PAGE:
6. Functional sensory symptoms: Characterized by sensory disturbances such as tingling, numbness, or burning of body parts.
  7. Functional vision symptoms: Characterized by vision disturbances such as perceptual distortions or blurring of vision.
  8. Functional movement disorder: Characterized by abnormal movement of body parts that is not related to any neurological condition.


Treating functional neurological disorder (FND) requires an individualized approach and is best managed by an experienced neurologist or movement disorder specialist. Treatment commonly includes a multi-disciplinary team, including physical and occupational therapists, psychologists, psychiatrists, and neurologists.

Common treatments for FND include physical therapy, speech therapy, occupational therapy, cognitive behavioral therapy, medications, and lifestyle changes.

Physical therapy can help improve mobility, balance, gait, and coordination. It also helps to develop compensatory strategies and coping techniques to maintain function or relearn skills that have been forgotten or lost due to FND.

Occupational therapy helps patients regain the ability to perform everyday activities and helps to modify activities to accommodate any difficulties due to FND. Speech therapy helps to reduce speech and language deficits that may be present.

Cognitive behavioral therapy (CBT) is used to treat the underlying psychological factors that may be causing the disorder, by helping the patient identify and manage their thoughts and feelings.

Medications are occasionally used to help improve the symptoms of FND. This may include antidepressants, anticonvulsants, or muscle relaxants.

Lifestyle changes such as reducing stress, getting enough sleep, and increasing physical activity can also help improve symptoms of FND.


  1. Exercise regularly: Regular exercise has been shown to decrease the risk of developing FND by improving overall physical and mental health.
  2. Seek medical attention: If you experience any signs and symptoms of a functional neurological disorder such as changes in movement, sensation, or coordination, seek medical advice as soon as possible.
  3. Get adequate sleep: Adequate sleep helps to reduce stress, which has been linked to FND. Aim for 7 to 8 hours of quality sleep per night.
  4. Practice relaxation techniques: Many relaxation techniques have been shown to reduce stress and anxiety, which can reduce the risk of developing FND. These include mindfulness meditation, progressive muscle relaxation, deep breathing, and guided imagery.
  5. Eat a healthy diet: Eating a healthy, balanced diet can help to reduce the risk of FND by providing the body with the nutrients it needs.
  6. Reduce exposure to triggers: Try to identify and reduce exposure to any triggers that may have previously caused or worsened FND symptoms. This may include stress, certain medications, and physical or emotional trauma.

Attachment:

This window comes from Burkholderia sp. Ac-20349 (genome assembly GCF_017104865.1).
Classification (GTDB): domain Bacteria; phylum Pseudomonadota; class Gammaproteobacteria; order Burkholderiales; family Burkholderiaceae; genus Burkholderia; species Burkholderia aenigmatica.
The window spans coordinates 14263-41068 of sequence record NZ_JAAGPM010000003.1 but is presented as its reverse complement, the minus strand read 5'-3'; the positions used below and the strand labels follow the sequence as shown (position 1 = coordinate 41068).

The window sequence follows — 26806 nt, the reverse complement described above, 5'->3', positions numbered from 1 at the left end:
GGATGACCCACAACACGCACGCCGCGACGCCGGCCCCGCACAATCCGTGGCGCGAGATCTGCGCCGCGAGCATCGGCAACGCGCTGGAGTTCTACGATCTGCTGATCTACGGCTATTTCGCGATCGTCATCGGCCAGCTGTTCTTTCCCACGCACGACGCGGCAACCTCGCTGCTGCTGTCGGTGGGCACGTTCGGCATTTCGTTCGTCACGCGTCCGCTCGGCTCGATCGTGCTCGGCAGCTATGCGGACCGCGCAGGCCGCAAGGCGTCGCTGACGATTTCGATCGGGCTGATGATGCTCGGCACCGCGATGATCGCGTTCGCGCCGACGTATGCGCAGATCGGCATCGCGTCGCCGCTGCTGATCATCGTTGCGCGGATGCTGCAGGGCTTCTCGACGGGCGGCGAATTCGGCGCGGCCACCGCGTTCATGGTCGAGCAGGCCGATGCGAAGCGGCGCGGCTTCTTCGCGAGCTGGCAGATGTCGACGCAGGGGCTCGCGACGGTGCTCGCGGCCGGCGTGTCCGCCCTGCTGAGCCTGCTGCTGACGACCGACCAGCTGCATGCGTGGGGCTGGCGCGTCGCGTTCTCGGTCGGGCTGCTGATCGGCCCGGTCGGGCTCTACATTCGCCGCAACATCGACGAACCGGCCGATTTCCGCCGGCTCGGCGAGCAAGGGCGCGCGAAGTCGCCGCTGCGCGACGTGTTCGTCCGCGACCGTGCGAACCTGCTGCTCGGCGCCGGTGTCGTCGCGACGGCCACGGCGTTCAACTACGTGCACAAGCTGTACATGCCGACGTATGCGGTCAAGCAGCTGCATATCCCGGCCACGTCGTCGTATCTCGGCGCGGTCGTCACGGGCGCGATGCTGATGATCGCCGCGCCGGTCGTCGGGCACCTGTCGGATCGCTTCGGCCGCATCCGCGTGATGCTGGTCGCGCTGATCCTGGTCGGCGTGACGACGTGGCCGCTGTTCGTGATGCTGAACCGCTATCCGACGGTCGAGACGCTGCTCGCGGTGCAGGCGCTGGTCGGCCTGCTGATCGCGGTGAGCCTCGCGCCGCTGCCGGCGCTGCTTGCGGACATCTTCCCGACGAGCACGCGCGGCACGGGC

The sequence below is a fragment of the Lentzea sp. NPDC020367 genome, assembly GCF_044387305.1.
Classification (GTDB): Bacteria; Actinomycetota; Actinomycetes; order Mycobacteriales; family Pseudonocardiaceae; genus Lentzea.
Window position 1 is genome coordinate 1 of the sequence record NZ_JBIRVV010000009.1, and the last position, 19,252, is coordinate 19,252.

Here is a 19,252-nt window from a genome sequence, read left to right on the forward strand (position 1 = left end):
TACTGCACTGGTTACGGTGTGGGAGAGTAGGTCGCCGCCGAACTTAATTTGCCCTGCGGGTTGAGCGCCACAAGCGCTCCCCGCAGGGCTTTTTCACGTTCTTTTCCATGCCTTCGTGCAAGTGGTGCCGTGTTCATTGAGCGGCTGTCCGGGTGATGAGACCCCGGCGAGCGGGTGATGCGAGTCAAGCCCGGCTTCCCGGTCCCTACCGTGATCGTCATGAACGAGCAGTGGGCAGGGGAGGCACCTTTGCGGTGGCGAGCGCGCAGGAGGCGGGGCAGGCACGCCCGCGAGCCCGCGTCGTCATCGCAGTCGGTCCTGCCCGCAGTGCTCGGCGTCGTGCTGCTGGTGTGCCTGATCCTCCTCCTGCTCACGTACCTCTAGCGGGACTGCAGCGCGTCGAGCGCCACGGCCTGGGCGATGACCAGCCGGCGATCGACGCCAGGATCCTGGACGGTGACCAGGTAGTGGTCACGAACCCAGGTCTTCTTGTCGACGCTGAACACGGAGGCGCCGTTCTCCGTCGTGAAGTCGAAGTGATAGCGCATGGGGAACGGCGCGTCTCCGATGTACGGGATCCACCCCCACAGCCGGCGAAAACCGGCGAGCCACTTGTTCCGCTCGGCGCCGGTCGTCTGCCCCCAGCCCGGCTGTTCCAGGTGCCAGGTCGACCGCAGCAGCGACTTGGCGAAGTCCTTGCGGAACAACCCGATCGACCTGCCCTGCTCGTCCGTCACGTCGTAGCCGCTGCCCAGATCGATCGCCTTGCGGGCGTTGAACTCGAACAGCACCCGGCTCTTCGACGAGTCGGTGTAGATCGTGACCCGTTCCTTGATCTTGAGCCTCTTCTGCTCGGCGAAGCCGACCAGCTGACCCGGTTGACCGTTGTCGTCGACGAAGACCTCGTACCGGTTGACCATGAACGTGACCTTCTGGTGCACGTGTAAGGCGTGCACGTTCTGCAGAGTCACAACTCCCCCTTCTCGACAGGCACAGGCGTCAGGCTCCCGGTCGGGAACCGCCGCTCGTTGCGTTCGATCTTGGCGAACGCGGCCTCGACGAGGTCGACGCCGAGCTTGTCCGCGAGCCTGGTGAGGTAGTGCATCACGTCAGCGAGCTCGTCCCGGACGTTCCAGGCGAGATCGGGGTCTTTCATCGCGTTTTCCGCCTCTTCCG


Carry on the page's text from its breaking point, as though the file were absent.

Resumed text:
Gender differences?

Yes, there are gender-specific differences in the presentation and management of Functional Neurological Disorder (FND). Several studies have found that women are more likely to present with FND than men and are more likely to receive psychotherapy and medications. Women are also more likely to suffer from more severe symptoms, such as motor deficits and cognitive impairments. In terms of management, women are more likely to receive a combination of physical and psychological interventions, while men are more likely to receive pharmacotherapy. Additionally, women are more likely to experience a higher degree of psychological distress and anxiety. Finally, women are more likely to report greater disability and disability-associated distress than men.


Nutrition plays a key role in the management of Functional neurological disorder (FND). A healthy diet, rich in fruits, vegetables, whole grains, and lean proteins, is essential for optimal brain and physical health and can help reduce FND symptoms and flare-ups. Additionally, avoiding certain food sensitivities and eating regular meals can help maximise energy levels and minimise stress and anxiety, which can also help manage symptoms. Nutrients, such as vitamin B and omega-3 fatty acids, which are known to support neurological health, are also important for FND management. Therefore, eating a balanced, nutrient-dense diet, tailored to individual food sensitivities, can significantly help to improve quality of life and reduce symptoms.

Physical Activity

Physical activity can have a positive effect on Functional Neurological Disorder (FND). Research has found that physical activity can reduce muscle tension and fatigue, as well as improve quality of life, physical and psychological functioning, and overall well-being in FND patients. Physical activity has also been linked to improvements in the brain’s neural networks, which can help reduce the symptoms associated with FND. Regular physical activity, such as aerobic and strength training, can help with fatigue, balance, coordination, and sleep. Additionally, physical activity can help FND patients learn to better manage their pain and stress, reduce anxiety and depression, and improve cognitive functioning. In summary, physical activity can be an effective way to manage the symptoms of FND and improve overall physical and mental health.